Whitridge History, Family Crest & Coats of Arms

Early Origins of the Whitridge family

The surname Whitridge was first found in Cumberland where they held a family seat as Lords of the Manor. The Saxon influence of English history diminished after the Battle of Hastings in 1066. The language of the courts was French for the next three centuries and the Norman ambience prevailed. But Saxon surnames survived and the family name was first referenced in the year 1273 when Robert de Whyterigg held lands.

Early History of the Whitridge family

This web page shows only a small excerpt of our Whitridge research. Another 70 words (5 lines of text) covering the years 1455 and 1487 are included under the topic Early Whitridge History in all our PDF Extended History products and printed products wherever possible.

Whitridge Spelling Variations

Spelling variations of this family name include: Whitteridge, Whitrigg, Whittridge, Wyterik, Whiterigg, Witterigg, Whyterigg, Whyteryk, Witerigg, Whitrigg, Whitridge, Witridge, Whiteridge, Whitredge, Whittred, Whitherick, Wittrick, Wittridge, Witrick, Whiteright, Whitewright, Witterick, Widrich, Whitrick, Wythrich, Witherick and many more.

Early Notables of the Whitridge family (pre 1700)

More information is included under the topic Early Whitridge Notables in all our PDF Extended History products and printed products wherever possible.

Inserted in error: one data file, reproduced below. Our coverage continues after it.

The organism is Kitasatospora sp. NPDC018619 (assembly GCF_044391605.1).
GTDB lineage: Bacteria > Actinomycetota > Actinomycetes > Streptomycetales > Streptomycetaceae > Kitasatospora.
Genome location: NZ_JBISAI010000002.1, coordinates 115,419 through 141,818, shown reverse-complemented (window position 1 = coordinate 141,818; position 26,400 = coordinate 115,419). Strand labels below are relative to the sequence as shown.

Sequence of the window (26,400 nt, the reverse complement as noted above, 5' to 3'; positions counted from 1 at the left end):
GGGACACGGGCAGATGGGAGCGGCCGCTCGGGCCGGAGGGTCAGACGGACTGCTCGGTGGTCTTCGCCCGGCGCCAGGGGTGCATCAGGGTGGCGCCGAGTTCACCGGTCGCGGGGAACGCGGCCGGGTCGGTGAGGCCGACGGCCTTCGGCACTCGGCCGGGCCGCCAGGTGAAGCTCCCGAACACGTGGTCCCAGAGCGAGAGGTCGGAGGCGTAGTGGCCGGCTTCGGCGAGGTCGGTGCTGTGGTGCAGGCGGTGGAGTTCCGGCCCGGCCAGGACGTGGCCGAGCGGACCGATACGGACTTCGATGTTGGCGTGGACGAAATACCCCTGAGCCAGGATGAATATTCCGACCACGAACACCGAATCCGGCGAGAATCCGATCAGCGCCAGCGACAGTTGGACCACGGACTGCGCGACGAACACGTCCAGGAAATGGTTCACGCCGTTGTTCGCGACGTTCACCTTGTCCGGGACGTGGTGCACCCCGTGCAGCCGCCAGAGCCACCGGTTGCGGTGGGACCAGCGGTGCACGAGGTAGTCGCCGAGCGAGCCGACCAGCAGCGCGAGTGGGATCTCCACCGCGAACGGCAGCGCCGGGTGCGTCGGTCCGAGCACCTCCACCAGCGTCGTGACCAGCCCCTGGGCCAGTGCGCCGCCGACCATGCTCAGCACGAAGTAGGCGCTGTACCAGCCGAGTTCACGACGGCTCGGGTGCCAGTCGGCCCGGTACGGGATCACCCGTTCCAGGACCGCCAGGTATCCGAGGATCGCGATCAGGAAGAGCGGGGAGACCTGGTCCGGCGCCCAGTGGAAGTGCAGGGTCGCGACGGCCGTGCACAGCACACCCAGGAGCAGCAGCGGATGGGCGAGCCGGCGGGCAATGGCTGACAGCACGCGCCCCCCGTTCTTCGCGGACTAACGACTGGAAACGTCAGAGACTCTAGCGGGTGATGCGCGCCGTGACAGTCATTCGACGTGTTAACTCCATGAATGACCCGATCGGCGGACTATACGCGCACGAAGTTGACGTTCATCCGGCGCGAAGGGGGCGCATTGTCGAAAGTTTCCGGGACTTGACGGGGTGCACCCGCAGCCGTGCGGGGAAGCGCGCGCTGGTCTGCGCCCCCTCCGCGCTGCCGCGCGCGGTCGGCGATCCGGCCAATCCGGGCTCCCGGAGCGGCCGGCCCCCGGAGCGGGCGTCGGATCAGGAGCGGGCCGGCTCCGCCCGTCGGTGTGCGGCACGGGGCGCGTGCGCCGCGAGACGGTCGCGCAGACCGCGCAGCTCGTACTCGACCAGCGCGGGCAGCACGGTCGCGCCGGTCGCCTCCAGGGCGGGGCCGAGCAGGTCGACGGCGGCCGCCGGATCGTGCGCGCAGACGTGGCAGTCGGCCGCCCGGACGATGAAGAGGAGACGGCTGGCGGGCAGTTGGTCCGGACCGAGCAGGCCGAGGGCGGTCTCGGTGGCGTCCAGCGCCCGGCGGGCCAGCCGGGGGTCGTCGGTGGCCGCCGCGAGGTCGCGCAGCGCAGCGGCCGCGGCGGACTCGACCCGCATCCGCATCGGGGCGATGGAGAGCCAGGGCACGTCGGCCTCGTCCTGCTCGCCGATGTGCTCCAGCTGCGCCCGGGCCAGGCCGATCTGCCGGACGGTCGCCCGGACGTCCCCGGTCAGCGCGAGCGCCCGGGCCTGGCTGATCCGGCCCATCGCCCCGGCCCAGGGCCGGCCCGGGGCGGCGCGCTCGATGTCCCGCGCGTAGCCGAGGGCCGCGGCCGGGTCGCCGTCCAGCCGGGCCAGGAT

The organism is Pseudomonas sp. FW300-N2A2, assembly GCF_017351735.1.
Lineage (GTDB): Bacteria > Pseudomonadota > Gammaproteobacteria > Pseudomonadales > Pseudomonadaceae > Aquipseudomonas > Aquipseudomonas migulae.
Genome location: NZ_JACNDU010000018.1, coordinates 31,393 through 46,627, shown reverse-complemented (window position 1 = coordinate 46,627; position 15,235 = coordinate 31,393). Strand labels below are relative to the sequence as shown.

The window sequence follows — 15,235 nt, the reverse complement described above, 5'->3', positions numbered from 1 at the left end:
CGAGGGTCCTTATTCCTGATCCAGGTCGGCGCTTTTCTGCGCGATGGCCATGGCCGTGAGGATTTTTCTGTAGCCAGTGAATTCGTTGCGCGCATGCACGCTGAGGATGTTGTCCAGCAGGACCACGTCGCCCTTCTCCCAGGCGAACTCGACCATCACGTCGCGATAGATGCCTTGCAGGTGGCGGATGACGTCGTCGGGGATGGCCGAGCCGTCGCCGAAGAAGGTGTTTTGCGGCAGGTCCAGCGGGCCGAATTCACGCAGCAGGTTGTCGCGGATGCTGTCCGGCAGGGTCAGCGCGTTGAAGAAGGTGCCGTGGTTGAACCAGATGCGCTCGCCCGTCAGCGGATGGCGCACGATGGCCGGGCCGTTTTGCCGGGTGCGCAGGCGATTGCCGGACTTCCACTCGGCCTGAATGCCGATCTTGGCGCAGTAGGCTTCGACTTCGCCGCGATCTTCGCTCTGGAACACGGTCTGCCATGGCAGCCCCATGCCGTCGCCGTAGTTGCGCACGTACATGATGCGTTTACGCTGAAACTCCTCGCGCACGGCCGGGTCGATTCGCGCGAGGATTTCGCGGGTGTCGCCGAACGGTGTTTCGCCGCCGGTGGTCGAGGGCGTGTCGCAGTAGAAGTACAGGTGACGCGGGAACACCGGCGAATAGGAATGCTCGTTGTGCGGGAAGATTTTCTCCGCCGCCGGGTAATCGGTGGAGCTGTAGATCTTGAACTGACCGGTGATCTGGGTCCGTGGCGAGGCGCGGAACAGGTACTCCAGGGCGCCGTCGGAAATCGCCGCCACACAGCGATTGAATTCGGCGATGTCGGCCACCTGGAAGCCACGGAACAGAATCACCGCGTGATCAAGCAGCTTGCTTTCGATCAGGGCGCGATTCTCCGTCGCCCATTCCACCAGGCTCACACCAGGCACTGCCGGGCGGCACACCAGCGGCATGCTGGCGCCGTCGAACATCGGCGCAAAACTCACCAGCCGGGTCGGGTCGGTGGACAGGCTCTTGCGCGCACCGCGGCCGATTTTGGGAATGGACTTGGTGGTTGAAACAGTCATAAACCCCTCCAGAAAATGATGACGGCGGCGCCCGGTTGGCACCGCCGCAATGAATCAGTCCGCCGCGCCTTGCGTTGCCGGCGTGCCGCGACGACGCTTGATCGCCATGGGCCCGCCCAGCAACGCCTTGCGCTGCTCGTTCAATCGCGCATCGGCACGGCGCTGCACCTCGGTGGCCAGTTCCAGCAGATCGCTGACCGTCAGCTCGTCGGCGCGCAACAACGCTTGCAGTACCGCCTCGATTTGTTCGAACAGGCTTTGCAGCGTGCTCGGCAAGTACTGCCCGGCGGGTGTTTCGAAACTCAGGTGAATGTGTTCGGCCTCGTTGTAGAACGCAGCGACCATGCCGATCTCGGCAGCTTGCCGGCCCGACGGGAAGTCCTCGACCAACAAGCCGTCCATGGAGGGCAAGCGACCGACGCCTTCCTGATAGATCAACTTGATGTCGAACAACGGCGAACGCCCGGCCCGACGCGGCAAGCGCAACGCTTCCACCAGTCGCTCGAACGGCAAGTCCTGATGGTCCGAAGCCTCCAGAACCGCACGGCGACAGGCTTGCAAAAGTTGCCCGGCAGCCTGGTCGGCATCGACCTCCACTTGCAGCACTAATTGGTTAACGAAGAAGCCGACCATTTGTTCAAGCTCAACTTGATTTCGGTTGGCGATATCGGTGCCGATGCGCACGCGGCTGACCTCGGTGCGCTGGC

United States Whitridge migration to the United States +

Some of the first settlers of this family name were:

Whitridge Settlers in United States in the 19th Century
  • E T Whitridge, who landed in San Francisco, California in 1850 [1]


The Whitridge Motto +

The motto was originally a war cry or slogan. Mottoes first began to be shown with arms in the 14th and 15th centuries, but were not in general use until the 17th century. Thus the oldest coats of arms generally do not include a motto. Mottoes seldom form part of the grant of arms: Under most heraldic authorities, a motto is an optional component of the coat of arms, and can be added to or changed at will; many families have chosen not to display a motto.

Motto: Esto Fidelis
Motto Translation: Be Faithful.


  1. ^ Filby, P. William, Meyer, Mary K., Passenger and immigration lists index : a guide to published arrival records of about 500,000 passengers who came to the United States and Canada in the seventeenth, eighteenth, and nineteenth centuries. 1982-1985 Cumulated Supplements in Four Volumes Detroit, Mich. : Gale Research Co., 1985, Print (ISBN 0-8103-1795-8)


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